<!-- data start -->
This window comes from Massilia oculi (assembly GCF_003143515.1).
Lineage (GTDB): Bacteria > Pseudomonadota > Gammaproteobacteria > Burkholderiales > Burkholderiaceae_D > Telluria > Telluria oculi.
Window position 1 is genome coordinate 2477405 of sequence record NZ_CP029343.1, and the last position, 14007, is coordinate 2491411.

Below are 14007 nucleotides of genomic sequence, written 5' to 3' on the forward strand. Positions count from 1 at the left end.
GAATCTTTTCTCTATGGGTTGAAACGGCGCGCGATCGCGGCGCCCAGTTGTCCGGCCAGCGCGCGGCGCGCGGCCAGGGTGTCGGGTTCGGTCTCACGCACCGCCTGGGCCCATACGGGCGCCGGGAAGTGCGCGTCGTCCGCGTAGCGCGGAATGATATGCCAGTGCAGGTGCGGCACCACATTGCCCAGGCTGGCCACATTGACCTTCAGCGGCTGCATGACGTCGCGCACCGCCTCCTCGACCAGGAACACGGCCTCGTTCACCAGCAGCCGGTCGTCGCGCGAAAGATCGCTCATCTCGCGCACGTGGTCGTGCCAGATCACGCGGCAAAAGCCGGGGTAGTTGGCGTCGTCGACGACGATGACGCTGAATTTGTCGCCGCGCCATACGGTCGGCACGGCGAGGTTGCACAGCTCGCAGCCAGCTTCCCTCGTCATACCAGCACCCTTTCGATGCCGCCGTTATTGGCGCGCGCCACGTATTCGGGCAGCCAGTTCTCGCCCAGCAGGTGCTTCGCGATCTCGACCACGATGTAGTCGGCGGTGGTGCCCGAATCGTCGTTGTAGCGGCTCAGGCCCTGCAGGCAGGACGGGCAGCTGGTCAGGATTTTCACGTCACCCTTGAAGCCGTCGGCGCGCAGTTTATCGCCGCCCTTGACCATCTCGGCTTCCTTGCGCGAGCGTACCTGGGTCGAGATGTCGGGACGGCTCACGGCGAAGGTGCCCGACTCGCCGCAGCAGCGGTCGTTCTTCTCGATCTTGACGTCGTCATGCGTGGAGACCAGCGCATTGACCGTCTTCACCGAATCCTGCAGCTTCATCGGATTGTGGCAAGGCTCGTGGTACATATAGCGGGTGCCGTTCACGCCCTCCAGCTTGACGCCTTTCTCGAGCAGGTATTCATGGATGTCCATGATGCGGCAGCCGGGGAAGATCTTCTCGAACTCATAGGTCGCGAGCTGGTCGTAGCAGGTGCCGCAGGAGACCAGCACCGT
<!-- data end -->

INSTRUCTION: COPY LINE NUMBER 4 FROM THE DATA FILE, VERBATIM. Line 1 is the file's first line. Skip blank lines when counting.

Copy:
Below are 14007 nucleotides of genomic sequence, written 5' to 3' on the forward strand. Positions count from 1 at the left end.